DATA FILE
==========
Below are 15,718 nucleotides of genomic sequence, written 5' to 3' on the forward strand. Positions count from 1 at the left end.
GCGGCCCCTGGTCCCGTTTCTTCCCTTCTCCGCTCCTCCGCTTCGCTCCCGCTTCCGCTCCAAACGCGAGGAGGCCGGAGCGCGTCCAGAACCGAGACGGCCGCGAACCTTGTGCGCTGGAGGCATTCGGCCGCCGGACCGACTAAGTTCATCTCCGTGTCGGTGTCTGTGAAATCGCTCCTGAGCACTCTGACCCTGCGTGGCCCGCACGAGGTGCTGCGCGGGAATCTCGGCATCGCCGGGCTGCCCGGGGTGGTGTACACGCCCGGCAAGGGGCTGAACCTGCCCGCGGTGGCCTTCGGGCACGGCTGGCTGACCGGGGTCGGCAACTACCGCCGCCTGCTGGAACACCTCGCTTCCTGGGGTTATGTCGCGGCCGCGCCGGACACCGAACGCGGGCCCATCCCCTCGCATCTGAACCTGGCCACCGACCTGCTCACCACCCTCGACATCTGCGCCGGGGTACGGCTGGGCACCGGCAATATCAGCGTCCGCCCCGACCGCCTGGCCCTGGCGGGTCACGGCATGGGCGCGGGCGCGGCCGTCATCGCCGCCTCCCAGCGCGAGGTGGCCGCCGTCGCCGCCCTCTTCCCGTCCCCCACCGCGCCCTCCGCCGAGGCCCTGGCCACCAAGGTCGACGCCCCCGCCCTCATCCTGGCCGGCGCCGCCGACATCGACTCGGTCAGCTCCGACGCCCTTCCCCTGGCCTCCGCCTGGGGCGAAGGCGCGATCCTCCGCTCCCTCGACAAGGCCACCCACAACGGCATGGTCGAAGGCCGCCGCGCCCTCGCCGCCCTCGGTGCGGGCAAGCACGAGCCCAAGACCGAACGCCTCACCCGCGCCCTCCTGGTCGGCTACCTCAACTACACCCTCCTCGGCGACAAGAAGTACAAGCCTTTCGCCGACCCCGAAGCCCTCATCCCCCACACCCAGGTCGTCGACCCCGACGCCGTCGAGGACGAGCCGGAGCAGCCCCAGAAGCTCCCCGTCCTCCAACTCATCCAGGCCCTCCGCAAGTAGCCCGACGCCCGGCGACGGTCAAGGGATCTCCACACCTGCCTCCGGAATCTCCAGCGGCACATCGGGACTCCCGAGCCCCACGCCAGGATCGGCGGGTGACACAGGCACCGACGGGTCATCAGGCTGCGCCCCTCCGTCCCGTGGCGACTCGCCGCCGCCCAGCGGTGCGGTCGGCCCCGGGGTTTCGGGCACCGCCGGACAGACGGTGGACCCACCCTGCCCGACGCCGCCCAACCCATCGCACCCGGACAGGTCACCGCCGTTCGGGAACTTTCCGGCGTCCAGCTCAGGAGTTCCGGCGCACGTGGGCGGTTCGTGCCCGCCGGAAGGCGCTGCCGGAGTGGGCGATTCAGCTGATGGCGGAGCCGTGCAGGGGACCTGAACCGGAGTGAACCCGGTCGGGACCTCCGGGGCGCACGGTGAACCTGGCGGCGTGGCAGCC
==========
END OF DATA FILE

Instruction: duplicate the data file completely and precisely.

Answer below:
Below are 15,718 nucleotides of genomic sequence, written 5' to 3' on the forward strand. Positions count from 1 at the left end.
GCGGCCCCTGGTCCCGTTTCTTCCCTTCTCCGCTCCTCCGCTTCGCTCCCGCTTCCGCTCCAAACGCGAGGAGGCCGGAGCGCGTCCAGAACCGAGACGGCCGCGAACCTTGTGCGCTGGAGGCATTCGGCCGCCGGACCGACTAAGTTCATCTCCGTGTCGGTGTCTGTGAAATCGCTCCTGAGCACTCTGACCCTGCGTGGCCCGCACGAGGTGCTGCGCGGGAATCTCGGCATCGCCGGGCTGCCCGGGGTGGTGTACACGCCCGGCAAGGGGCTGAACCTGCCCGCGGTGGCCTTCGGGCACGGCTGGCTGACCGGGGTCGGCAACTACCGCCGCCTGCTGGAACACCTCGCTTCCTGGGGTTATGTCGCGGCCGCGCCGGACACCGAACGCGGGCCCATCCCCTCGCATCTGAACCTGGCCACCGACCTGCTCACCACCCTCGACATCTGCGCCGGGGTACGGCTGGGCACCGGCAATATCAGCGTCCGCCCCGACCGCCTGGCCCTGGCGGGTCACGGCATGGGCGCGGGCGCGGCCGTCATCGCCGCCTCCCAGCGCGAGGTGGCCGCCGTCGCCGCCCTCTTCCCGTCCCCCACCGCGCCCTCCGCCGAGGCCCTGGCCACCAAGGTCGACGCCCCCGCCCTCATCCTGGCCGGCGCCGCCGACATCGACTCGGTCAGCTCCGACGCCCTTCCCCTGGCCTCCGCCTGGGGCGAAGGCGCGATCCTCCGCTCCCTCGACAAGGCCACCCACAACGGCATGGTCGAAGGCCGCCGCGCCCTCGCCGCCCTCGGTGCGGGCAAGCACGAGCCCAAGACCGAACGCCTCACCCGCGCCCTCCTGGTCGGCTACCTCAACTACACCCTCCTCGGCGACAAGAAGTACAAGCCTTTCGCCGACCCCGAAGCCCTCATCCCCCACACCCAGGTCGTCGACCCCGACGCCGTCGAGGACGAGCCGGAGCAGCCCCAGAAGCTCCCCGTCCTCCAACTCATCCAGGCCCTCCGCAAGTAGCCCGACGCCCGGCGACGGTCAAGGGATCTCCACACCTGCCTCCGGAATCTCCAGCGGCACATCGGGACTCCCGAGCCCCACGCCAGGATCGGCGGGTGACACAGGCACCGACGGGTCATCAGGCTGCGCCCCTCCGTCCCGTGGCGACTCGCCGCCGCCCAGCGGTGCGGTCGGCCCCGGGGTTTCGGGCACCGCCGGACAGACGGTGGACCCACCCTGCCCGACGCCGCCCAACCCATCGCACCCGGACAGGTCACCGCCGTTCGGGAACTTTCCGGCGTCCAGCTCAGGAGTTCCGGCGCACGTGGGCGGTTCGTGCCCGCCGGAAGGCGCTGCCGGAGTGGGCGATTCAGCTGATGGCGGAGCCGTGCAGGGGACCTGAACCGGAGTGAACCCGGTCGGGACCTCCGGGGCGCACGGTGAACCTGGCGGCGTGGCAGCC